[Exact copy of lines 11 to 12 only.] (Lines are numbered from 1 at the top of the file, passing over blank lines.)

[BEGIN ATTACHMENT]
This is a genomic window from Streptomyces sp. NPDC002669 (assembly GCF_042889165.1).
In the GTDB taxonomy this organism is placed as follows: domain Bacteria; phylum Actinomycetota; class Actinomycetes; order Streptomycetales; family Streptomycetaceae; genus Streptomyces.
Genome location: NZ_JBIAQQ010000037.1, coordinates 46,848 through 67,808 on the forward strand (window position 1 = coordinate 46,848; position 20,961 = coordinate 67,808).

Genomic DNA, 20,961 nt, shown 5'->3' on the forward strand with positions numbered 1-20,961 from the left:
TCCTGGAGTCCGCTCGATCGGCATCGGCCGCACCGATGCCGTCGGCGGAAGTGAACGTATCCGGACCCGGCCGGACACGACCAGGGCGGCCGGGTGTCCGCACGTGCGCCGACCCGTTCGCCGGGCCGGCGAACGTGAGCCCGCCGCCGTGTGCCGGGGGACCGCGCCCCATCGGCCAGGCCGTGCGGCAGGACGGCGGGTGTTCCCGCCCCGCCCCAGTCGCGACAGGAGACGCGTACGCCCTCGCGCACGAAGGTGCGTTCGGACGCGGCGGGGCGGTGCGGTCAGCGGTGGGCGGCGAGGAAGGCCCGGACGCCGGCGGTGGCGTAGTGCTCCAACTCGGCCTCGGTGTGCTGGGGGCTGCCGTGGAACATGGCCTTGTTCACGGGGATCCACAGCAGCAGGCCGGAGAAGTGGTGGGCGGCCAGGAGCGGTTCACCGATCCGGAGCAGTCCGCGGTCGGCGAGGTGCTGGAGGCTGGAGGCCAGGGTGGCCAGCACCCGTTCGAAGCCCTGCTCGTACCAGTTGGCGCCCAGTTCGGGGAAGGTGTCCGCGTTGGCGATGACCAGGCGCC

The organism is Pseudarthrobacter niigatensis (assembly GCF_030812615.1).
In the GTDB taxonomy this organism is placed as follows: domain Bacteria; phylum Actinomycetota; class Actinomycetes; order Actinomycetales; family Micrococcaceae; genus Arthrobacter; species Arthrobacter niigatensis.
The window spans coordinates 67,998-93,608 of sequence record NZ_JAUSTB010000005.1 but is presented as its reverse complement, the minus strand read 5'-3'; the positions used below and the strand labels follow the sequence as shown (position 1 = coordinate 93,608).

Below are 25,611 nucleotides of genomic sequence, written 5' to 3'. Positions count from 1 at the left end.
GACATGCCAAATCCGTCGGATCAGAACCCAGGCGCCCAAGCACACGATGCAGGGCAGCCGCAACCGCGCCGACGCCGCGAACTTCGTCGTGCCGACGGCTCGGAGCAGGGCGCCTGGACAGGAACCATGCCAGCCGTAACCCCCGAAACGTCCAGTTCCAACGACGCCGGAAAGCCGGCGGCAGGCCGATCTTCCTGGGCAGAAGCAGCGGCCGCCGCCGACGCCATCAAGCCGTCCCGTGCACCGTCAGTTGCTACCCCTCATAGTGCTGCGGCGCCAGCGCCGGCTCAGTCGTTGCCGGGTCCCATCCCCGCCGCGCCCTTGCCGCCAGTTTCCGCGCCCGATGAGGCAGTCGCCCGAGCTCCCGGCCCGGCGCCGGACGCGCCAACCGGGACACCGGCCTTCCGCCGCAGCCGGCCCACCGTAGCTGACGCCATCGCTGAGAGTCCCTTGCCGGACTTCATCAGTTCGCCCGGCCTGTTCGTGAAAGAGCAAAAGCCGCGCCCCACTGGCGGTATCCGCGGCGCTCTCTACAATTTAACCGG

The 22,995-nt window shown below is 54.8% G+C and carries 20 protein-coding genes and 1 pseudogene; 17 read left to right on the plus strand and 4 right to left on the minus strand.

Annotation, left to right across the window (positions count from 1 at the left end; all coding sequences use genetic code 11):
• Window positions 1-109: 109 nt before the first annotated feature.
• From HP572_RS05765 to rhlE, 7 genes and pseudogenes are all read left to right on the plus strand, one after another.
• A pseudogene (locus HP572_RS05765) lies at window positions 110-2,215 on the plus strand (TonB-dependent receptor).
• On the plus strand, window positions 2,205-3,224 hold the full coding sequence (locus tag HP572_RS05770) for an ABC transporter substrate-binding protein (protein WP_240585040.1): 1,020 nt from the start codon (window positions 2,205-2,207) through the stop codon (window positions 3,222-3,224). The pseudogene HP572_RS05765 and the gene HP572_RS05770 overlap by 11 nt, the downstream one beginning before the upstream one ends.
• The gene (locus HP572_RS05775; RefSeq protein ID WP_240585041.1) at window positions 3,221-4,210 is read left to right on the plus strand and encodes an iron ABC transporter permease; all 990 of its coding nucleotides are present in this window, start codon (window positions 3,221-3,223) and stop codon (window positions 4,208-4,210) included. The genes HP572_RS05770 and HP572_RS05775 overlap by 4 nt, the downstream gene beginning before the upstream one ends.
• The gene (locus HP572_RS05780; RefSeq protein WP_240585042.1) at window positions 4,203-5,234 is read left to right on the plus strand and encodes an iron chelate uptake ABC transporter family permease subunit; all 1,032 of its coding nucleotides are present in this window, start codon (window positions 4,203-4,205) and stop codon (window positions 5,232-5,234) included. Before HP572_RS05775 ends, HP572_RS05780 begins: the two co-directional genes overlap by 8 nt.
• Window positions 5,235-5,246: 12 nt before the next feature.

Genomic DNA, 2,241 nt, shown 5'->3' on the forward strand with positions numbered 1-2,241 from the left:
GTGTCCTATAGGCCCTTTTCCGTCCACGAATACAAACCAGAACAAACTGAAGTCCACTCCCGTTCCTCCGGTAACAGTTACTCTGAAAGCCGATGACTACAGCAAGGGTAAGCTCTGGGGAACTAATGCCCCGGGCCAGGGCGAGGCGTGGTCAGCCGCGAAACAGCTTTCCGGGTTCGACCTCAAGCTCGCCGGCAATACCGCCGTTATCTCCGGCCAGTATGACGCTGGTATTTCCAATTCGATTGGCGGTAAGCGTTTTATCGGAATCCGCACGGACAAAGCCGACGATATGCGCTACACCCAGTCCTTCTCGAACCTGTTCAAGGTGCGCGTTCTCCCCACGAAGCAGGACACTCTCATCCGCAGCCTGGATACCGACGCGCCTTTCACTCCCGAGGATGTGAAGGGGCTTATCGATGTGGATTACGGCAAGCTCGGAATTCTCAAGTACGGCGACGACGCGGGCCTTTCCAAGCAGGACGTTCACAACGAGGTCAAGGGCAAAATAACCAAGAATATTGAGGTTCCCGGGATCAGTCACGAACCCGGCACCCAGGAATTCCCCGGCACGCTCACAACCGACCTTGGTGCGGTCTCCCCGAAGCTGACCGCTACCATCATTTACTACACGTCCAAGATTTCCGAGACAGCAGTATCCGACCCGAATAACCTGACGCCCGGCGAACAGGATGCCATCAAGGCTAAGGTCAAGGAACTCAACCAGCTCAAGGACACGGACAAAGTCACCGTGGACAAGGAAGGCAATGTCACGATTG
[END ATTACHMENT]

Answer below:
The 22,995-nt window shown below is 54.8% G+C and carries 20 protein-coding genes and 1 pseudogene; 17 read left to right on the plus strand and 4 right to left on the minus strand.

Annotation, left to right across the window (positions count from 1 at the left end; all coding sequences use genetic code 11):